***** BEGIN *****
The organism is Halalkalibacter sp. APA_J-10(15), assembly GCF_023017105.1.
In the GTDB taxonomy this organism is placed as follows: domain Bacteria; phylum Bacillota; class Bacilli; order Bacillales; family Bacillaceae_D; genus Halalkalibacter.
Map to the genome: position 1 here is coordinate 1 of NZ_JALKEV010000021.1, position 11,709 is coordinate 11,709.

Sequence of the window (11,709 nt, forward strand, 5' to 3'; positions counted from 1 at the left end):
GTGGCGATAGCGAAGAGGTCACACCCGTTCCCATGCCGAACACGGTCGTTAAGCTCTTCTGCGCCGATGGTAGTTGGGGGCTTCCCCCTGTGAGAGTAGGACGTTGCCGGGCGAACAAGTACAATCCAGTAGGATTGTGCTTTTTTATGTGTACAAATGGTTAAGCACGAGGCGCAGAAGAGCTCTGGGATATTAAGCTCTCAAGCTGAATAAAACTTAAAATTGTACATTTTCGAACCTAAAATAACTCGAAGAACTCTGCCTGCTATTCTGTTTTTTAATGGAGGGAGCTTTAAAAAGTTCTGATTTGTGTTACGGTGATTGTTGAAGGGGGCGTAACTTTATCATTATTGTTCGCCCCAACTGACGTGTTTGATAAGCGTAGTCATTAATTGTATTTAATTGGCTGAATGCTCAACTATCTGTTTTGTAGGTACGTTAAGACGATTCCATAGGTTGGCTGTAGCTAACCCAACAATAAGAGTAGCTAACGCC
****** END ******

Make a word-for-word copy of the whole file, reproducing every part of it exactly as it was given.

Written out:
The organism is Halalkalibacter sp. APA_J-10(15), assembly GCF_023017105.1.
In the GTDB taxonomy this organism is placed as follows: domain Bacteria; phylum Bacillota; class Bacilli; order Bacillales; family Bacillaceae_D; genus Halalkalibacter.
Map to the genome: position 1 here is coordinate 1 of NZ_JALKEV010000021.1, position 11,709 is coordinate 11,709.

Sequence of the window (11,709 nt, forward strand, 5' to 3'; positions counted from 1 at the left end):
GTGGCGATAGCGAAGAGGTCACACCCGTTCCCATGCCGAACACGGTCGTTAAGCTCTTCTGCGCCGATGGTAGTTGGGGGCTTCCCCCTGTGAGAGTAGGACGTTGCCGGGCGAACAAGTACAATCCAGTAGGATTGTGCTTTTTTATGTGTACAAATGGTTAAGCACGAGGCGCAGAAGAGCTCTGGGATATTAAGCTCTCAAGCTGAATAAAACTTAAAATTGTACATTTTCGAACCTAAAATAACTCGAAGAACTCTGCCTGCTATTCTGTTTTTTAATGGAGGGAGCTTTAAAAAGTTCTGATTTGTGTTACGGTGATTGTTGAAGGGGGCGTAACTTTATCATTATTGTTCGCCCCAACTGACGTGTTTGATAAGCGTAGTCATTAATTGTATTTAATTGGCTGAATGCTCAACTATCTGTTTTGTAGGTACGTTAAGACGATTCCATAGGTTGGCTGTAGCTAACCCAACAATAAGAGTAGCTAACGCC